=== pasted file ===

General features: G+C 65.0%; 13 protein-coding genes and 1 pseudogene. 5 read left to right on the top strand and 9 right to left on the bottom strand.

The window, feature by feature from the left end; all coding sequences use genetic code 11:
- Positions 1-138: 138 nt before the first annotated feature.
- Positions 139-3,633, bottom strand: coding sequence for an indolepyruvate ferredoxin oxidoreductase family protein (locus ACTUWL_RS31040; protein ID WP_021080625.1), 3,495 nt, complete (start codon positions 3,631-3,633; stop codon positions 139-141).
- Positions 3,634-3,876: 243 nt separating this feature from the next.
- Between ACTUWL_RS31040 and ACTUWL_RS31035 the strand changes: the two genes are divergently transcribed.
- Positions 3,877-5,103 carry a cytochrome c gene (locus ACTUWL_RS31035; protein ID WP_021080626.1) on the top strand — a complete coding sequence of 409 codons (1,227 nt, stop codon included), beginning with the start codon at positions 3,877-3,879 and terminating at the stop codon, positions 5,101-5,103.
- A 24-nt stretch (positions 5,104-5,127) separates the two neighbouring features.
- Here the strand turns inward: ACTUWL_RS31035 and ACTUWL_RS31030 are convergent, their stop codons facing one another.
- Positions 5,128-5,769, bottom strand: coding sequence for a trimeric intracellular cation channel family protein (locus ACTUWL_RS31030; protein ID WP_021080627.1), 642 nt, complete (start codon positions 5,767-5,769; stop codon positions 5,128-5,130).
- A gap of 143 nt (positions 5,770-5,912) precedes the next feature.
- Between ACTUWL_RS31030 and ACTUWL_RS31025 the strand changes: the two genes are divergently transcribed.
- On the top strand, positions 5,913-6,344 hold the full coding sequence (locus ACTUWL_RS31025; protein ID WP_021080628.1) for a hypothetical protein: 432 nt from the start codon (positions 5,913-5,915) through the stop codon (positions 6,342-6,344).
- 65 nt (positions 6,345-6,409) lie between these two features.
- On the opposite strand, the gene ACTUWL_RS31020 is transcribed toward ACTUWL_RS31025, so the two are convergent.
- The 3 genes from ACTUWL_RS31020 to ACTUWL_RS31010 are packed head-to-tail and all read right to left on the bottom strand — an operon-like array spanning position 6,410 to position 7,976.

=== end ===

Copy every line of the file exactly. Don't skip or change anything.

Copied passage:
General features: G+C 65.0%; 13 protein-coding genes and 1 pseudogene. 5 read left to right on the top strand and 9 right to left on the bottom strand.

The window, feature by feature from the left end; all coding sequences use genetic code 11:
- Positions 1-138: 138 nt before the first annotated feature.
- Positions 139-3,633, bottom strand: coding sequence for an indolepyruvate ferredoxin oxidoreductase family protein (locus ACTUWL_RS31040; protein ID WP_021080625.1), 3,495 nt, complete (start codon positions 3,631-3,633; stop codon positions 139-141).
- Positions 3,634-3,876: 243 nt separating this feature from the next.
- Between ACTUWL_RS31040 and ACTUWL_RS31035 the strand changes: the two genes are divergently transcribed.
- Positions 3,877-5,103 carry a cytochrome c gene (locus ACTUWL_RS31035; protein ID WP_021080626.1) on the top strand — a complete coding sequence of 409 codons (1,227 nt, stop codon included), beginning with the start codon at positions 3,877-3,879 and terminating at the stop codon, positions 5,101-5,103.
- A 24-nt stretch (positions 5,104-5,127) separates the two neighbouring features.
- Here the strand turns inward: ACTUWL_RS31035 and ACTUWL_RS31030 are convergent, their stop codons facing one another.
- Positions 5,128-5,769, bottom strand: coding sequence for a trimeric intracellular cation channel family protein (locus ACTUWL_RS31030; protein ID WP_021080627.1), 642 nt, complete (start codon positions 5,767-5,769; stop codon positions 5,128-5,130).
- A gap of 143 nt (positions 5,770-5,912) precedes the next feature.
- Between ACTUWL_RS31030 and ACTUWL_RS31025 the strand changes: the two genes are divergently transcribed.
- On the top strand, positions 5,913-6,344 hold the full coding sequence (locus ACTUWL_RS31025; protein ID WP_021080628.1) for a hypothetical protein: 432 nt from the start codon (positions 5,913-5,915) through the stop codon (positions 6,342-6,344).
- 65 nt (positions 6,345-6,409) lie between these two features.
- On the opposite strand, the gene ACTUWL_RS31020 is transcribed toward ACTUWL_RS31025, so the two are convergent.
- The 3 genes from ACTUWL_RS31020 to ACTUWL_RS31010 are packed head-to-tail and all read right to left on the bottom strand — an operon-like array spanning position 6,410 to position 7,976.